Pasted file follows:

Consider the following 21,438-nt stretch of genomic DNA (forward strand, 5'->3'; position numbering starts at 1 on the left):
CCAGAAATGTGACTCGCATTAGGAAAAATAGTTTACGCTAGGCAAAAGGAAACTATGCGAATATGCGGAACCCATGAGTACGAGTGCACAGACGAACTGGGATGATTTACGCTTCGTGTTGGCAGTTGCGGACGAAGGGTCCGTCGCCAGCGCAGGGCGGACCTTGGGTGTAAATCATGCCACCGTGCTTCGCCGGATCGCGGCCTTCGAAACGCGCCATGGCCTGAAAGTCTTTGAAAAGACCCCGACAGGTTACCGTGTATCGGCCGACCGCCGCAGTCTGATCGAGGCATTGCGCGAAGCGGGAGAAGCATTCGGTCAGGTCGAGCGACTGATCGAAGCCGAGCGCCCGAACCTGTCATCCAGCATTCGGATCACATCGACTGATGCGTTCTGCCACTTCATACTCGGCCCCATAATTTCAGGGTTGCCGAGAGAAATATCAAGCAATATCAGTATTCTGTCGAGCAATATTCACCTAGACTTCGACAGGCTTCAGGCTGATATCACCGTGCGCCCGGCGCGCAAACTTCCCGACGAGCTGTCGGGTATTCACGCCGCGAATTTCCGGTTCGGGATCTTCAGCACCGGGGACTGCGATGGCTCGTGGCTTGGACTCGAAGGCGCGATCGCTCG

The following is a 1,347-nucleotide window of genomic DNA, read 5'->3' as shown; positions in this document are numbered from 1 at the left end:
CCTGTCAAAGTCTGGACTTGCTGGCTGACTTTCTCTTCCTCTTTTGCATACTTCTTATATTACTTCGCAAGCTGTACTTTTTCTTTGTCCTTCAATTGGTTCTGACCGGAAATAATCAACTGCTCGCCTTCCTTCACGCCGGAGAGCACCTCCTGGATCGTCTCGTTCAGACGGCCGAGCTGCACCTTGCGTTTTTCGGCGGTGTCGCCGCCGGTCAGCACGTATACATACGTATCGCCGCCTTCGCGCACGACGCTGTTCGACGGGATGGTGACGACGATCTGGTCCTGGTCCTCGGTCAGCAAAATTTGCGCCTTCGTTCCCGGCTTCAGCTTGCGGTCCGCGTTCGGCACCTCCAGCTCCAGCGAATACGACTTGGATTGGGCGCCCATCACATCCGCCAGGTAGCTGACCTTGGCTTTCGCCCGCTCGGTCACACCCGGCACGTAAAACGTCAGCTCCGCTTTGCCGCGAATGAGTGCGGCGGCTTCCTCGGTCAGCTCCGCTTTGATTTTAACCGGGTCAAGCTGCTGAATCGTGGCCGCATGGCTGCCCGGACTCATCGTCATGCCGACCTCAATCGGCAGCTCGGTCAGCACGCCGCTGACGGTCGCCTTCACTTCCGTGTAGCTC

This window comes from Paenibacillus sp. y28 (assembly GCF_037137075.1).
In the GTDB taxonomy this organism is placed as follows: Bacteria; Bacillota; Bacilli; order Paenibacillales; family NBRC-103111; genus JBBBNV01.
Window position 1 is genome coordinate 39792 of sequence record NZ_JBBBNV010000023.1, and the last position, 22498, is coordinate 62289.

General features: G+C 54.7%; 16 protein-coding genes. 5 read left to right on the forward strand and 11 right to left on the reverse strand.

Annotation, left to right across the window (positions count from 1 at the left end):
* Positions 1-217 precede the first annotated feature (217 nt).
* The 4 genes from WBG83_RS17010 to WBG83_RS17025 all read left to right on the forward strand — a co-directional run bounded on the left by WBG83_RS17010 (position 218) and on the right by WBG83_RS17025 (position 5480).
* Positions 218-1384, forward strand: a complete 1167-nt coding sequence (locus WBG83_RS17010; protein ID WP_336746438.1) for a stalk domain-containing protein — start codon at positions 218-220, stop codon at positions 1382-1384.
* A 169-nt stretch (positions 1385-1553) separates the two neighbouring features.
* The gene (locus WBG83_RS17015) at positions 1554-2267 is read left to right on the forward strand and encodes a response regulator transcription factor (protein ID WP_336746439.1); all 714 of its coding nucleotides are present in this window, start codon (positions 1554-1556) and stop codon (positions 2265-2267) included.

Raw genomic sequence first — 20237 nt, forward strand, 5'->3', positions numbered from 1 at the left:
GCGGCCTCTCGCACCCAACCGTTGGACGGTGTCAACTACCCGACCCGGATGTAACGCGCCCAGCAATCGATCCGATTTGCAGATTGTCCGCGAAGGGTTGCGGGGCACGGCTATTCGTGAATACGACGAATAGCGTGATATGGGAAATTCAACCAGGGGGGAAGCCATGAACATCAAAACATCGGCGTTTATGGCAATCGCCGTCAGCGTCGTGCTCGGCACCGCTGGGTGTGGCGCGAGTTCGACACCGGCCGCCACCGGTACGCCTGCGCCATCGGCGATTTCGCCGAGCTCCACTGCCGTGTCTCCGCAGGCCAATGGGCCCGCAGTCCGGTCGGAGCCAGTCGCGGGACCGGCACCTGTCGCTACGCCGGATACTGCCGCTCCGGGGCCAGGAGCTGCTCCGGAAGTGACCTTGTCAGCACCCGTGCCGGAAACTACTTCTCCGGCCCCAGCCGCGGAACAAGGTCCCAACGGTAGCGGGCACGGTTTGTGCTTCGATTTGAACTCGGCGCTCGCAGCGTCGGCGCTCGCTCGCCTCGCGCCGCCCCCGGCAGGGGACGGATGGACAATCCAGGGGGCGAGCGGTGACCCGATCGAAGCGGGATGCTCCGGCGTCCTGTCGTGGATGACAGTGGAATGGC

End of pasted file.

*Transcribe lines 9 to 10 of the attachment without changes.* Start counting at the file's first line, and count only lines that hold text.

Annotation, left to right across the window (positions count from 1 at the left end):
* Positions 1-217 precede the first annotated feature (217 nt).